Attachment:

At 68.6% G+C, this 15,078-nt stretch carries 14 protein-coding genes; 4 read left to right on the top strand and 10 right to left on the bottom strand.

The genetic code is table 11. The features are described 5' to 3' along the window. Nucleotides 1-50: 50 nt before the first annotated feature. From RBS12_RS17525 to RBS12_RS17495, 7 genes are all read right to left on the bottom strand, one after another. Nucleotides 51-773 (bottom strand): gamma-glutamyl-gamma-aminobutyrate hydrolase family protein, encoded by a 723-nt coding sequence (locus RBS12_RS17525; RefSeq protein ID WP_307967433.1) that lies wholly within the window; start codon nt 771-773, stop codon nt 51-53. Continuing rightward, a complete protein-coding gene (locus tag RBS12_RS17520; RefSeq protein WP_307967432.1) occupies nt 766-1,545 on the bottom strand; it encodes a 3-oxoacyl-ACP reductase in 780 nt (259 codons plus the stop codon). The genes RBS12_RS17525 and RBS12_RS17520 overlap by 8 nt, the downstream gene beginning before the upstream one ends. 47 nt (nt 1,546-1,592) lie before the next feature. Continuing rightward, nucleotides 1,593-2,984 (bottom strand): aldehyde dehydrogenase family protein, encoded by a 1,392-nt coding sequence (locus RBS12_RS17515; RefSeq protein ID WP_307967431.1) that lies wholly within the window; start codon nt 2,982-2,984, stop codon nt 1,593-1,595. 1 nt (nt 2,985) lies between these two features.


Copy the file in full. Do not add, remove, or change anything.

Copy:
At 68.6% G+C, this 15,078-nt stretch carries 14 protein-coding genes; 4 read left to right on the top strand and 10 right to left on the bottom strand.

The genetic code is table 11. The features are described 5' to 3' along the window. Nucleotides 1-50: 50 nt before the first annotated feature. From RBS12_RS17525 to RBS12_RS17495, 7 genes are all read right to left on the bottom strand, one after another. Nucleotides 51-773 (bottom strand): gamma-glutamyl-gamma-aminobutyrate hydrolase family protein, encoded by a 723-nt coding sequence (locus RBS12_RS17525; RefSeq protein ID WP_307967433.1) that lies wholly within the window; start codon nt 771-773, stop codon nt 51-53. Continuing rightward, a complete protein-coding gene (locus tag RBS12_RS17520; RefSeq protein WP_307967432.1) occupies nt 766-1,545 on the bottom strand; it encodes a 3-oxoacyl-ACP reductase in 780 nt (259 codons plus the stop codon). The genes RBS12_RS17525 and RBS12_RS17520 overlap by 8 nt, the downstream gene beginning before the upstream one ends. 47 nt (nt 1,546-1,592) lie before the next feature. Continuing rightward, nucleotides 1,593-2,984 (bottom strand): aldehyde dehydrogenase family protein, encoded by a 1,392-nt coding sequence (locus RBS12_RS17515; RefSeq protein ID WP_307967431.1) that lies wholly within the window; start codon nt 2,982-2,984, stop codon nt 1,593-1,595. 1 nt (nt 2,985) lies between these two features.